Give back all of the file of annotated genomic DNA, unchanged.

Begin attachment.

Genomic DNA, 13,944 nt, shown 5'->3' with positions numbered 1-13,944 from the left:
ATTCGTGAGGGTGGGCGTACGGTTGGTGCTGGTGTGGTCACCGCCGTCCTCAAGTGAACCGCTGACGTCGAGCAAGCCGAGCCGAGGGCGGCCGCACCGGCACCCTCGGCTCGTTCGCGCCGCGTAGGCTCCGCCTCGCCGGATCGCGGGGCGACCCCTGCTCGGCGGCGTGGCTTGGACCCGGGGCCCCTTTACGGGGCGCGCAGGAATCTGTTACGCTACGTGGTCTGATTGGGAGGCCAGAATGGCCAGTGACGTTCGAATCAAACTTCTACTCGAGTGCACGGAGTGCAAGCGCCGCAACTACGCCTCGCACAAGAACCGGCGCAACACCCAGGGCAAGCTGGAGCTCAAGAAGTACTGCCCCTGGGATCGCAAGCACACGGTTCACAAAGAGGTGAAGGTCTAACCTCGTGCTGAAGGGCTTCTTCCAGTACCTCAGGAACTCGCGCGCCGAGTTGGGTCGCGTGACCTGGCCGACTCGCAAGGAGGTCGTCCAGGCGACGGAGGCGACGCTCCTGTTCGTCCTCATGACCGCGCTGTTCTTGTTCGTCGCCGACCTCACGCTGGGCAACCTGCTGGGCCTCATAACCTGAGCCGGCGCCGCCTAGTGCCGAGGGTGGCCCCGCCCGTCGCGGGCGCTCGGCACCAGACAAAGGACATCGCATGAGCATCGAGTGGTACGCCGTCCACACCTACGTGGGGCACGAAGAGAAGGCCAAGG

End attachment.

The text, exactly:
Genomic DNA, 13,944 nt, shown 5'->3' with positions numbered 1-13,944 from the left:
ATTCGTGAGGGTGGGCGTACGGTTGGTGCTGGTGTGGTCACCGCCGTCCTCAAGTGAACCGCTGACGTCGAGCAAGCCGAGCCGAGGGCGGCCGCACCGGCACCCTCGGCTCGTTCGCGCCGCGTAGGCTCCGCCTCGCCGGATCGCGGGGCGACCCCTGCTCGGCGGCGTGGCTTGGACCCGGGGCCCCTTTACGGGGCGCGCAGGAATCTGTTACGCTACGTGGTCTGATTGGGAGGCCAGAATGGCCAGTGACGTTCGAATCAAACTTCTACTCGAGTGCACGGAGTGCAAGCGCCGCAACTACGCCTCGCACAAGAACCGGCGCAACACCCAGGGCAAGCTGGAGCTCAAGAAGTACTGCCCCTGGGATCGCAAGCACACGGTTCACAAAGAGGTGAAGGTCTAACCTCGTGCTGAAGGGCTTCTTCCAGTACCTCAGGAACTCGCGCGCCGAGTTGGGTCGCGTGACCTGGCCGACTCGCAAGGAGGTCGTCCAGGCGACGGAGGCGACGCTCCTGTTCGTCCTCATGACCGCGCTGTTCTTGTTCGTCGCCGACCTCACGCTGGGCAACCTGCTGGGCCTCATAACCTGAGCCGGCGCCGCCTAGTGCCGAGGGTGGCCCCGCCCGTCGCGGGCGCTCGGCACCAGACAAAGGACATCGCATGAGCATCGAGTGGTACGCCGTCCACACCTACGTGGGGCACGAAGAGAAGGCCAAGG